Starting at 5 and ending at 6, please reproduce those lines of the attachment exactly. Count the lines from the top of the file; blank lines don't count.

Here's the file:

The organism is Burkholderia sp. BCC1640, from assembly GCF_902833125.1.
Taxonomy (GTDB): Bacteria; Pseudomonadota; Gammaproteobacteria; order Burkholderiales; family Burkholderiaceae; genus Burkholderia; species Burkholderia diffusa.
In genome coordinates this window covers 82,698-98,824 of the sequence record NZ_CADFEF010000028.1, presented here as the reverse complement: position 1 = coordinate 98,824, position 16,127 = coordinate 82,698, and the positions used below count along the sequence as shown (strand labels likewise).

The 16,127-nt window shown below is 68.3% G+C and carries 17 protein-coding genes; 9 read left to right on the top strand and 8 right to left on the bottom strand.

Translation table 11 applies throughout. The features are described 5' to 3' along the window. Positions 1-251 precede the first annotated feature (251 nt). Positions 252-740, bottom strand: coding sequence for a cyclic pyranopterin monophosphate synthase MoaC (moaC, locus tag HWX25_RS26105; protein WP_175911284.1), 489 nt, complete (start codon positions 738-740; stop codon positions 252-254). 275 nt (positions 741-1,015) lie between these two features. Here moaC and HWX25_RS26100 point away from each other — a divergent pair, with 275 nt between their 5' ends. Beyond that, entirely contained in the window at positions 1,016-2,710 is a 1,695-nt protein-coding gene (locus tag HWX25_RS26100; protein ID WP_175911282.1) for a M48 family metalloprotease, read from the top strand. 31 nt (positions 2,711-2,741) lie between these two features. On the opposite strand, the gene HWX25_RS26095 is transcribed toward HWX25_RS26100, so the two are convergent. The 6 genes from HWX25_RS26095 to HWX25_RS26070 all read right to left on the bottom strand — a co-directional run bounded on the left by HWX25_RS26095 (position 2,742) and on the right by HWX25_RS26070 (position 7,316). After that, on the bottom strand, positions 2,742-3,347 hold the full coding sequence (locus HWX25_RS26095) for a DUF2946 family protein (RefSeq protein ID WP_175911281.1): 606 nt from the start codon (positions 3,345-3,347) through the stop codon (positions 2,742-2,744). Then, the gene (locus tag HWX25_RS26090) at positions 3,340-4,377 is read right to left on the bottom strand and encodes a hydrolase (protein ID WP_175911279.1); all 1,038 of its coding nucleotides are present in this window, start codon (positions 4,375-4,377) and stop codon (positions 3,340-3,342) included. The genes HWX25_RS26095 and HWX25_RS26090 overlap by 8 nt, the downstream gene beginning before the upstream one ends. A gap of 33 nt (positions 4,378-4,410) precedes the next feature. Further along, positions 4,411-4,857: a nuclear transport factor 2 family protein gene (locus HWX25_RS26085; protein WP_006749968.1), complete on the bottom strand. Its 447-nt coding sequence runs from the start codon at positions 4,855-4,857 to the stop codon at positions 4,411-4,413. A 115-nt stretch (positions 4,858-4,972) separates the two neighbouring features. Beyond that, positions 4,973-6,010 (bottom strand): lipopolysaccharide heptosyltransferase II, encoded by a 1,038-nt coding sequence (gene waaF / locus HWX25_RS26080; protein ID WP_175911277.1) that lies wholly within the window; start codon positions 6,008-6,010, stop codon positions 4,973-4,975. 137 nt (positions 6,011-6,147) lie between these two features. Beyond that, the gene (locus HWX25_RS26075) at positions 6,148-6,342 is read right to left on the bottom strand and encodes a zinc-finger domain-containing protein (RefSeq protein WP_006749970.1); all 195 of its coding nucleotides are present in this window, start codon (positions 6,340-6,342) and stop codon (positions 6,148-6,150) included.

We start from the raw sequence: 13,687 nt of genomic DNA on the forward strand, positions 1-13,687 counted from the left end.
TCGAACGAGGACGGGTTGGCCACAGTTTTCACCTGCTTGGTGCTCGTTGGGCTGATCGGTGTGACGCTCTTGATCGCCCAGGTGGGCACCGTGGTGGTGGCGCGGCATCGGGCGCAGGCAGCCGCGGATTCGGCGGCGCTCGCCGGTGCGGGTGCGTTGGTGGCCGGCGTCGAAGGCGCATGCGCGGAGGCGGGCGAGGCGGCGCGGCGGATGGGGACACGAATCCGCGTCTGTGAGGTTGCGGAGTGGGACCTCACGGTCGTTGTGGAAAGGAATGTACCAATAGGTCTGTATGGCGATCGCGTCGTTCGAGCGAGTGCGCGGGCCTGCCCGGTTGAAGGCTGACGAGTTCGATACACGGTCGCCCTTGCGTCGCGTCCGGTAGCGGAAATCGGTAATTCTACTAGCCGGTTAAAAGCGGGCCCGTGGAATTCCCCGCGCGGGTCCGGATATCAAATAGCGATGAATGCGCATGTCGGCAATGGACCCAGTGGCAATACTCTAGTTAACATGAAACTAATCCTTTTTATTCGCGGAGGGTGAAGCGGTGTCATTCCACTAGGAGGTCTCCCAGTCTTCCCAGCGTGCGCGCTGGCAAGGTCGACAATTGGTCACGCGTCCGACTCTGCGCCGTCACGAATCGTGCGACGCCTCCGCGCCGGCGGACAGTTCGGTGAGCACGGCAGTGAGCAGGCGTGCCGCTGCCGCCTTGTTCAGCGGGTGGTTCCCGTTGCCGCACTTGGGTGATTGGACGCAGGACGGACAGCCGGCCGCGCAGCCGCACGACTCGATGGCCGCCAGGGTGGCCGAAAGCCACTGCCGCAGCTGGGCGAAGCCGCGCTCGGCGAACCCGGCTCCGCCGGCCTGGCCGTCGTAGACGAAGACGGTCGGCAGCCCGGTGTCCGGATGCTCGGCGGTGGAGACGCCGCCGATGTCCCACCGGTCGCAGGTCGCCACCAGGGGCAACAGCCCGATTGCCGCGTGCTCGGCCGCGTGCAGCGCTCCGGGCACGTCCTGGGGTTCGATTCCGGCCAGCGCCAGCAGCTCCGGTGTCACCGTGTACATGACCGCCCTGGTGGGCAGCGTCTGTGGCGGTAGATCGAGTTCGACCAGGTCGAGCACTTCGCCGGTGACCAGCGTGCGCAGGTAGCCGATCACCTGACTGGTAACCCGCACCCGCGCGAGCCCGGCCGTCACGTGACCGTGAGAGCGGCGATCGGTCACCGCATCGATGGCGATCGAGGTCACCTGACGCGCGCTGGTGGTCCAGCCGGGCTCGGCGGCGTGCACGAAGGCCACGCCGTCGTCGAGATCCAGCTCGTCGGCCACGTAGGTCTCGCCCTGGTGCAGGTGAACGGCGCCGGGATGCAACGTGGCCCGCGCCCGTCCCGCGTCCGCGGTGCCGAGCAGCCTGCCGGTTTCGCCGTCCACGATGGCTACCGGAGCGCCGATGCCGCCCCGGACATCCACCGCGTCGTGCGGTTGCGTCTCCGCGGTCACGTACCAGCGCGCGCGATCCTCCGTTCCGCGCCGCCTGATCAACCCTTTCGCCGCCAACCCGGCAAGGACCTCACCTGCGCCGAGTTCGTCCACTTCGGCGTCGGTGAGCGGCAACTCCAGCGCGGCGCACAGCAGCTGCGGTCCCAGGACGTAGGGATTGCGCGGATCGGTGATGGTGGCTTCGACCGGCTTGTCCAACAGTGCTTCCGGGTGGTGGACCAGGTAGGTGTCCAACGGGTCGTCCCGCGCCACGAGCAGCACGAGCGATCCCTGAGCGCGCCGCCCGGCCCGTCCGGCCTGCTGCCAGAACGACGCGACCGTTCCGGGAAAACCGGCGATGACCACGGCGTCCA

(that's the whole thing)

Translation table 11 applies throughout. The features are described 5' to 3' along the window. Positions 1-251 precede the first annotated feature (251 nt). Positions 252-740, bottom strand: coding sequence for a cyclic pyranopterin monophosphate synthase MoaC (moaC, locus tag HWX25_RS26105; protein WP_175911284.1), 489 nt, complete (start codon positions 738-740; stop codon positions 252-254). 275 nt (positions 741-1,015) lie between these two features. Here moaC and HWX25_RS26100 point away from each other — a divergent pair, with 275 nt between their 5' ends. Beyond that, entirely contained in the window at positions 1,016-2,710 is a 1,695-nt protein-coding gene (locus tag HWX25_RS26100; protein ID WP_175911282.1) for a M48 family metalloprotease, read from the top strand. 31 nt (positions 2,711-2,741) lie between these two features. On the opposite strand, the gene HWX25_RS26095 is transcribed toward HWX25_RS26100, so the two are convergent. The 6 genes from HWX25_RS26095 to HWX25_RS26070 all read right to left on the bottom strand — a co-directional run bounded on the left by HWX25_RS26095 (position 2,742) and on the right by HWX25_RS26070 (position 7,316). After that, on the bottom strand, positions 2,742-3,347 hold the full coding sequence (locus HWX25_RS26095) for a DUF2946 family protein (RefSeq protein ID WP_175911281.1): 606 nt from the start codon (positions 3,345-3,347) through the stop codon (positions 2,742-2,744). Then, the gene (locus tag HWX25_RS26090) at positions 3,340-4,377 is read right to left on the bottom strand and encodes a hydrolase (protein ID WP_175911279.1); all 1,038 of its coding nucleotides are present in this window, start codon (positions 4,375-4,377) and stop codon (positions 3,340-3,342) included. The genes HWX25_RS26095 and HWX25_RS26090 overlap by 8 nt, the downstream gene beginning before the upstream one ends. A gap of 33 nt (positions 4,378-4,410) precedes the next feature. Further along, positions 4,411-4,857: a nuclear transport factor 2 family protein gene (locus HWX25_RS26085; protein WP_006749968.1), complete on the bottom strand. Its 447-nt coding sequence runs from the start codon at positions 4,855-4,857 to the stop codon at positions 4,411-4,413. A 115-nt stretch (positions 4,858-4,972) separates the two neighbouring features. Beyond that, positions 4,973-6,010 (bottom strand): lipopolysaccharide heptosyltransferase II, encoded by a 1,038-nt coding sequence (gene waaF / locus HWX25_RS26080; protein ID WP_175911277.1) that lies wholly within the window; start codon positions 6,008-6,010, stop codon positions 4,973-4,975. 137 nt (positions 6,011-6,147) lie between these two features. Beyond that, the gene (locus HWX25_RS26075) at positions 6,148-6,342 is read right to left on the bottom strand and encodes a zinc-finger domain-containing protein (RefSeq protein WP_006749970.1); all 195 of its coding nucleotides are present in this window, start codon (positions 6,340-6,342) and stop codon (positions 6,148-6,150) included.

We start from the raw sequence: 13,687 nt of genomic DNA on the forward strand, positions 1-13,687 counted from the left end.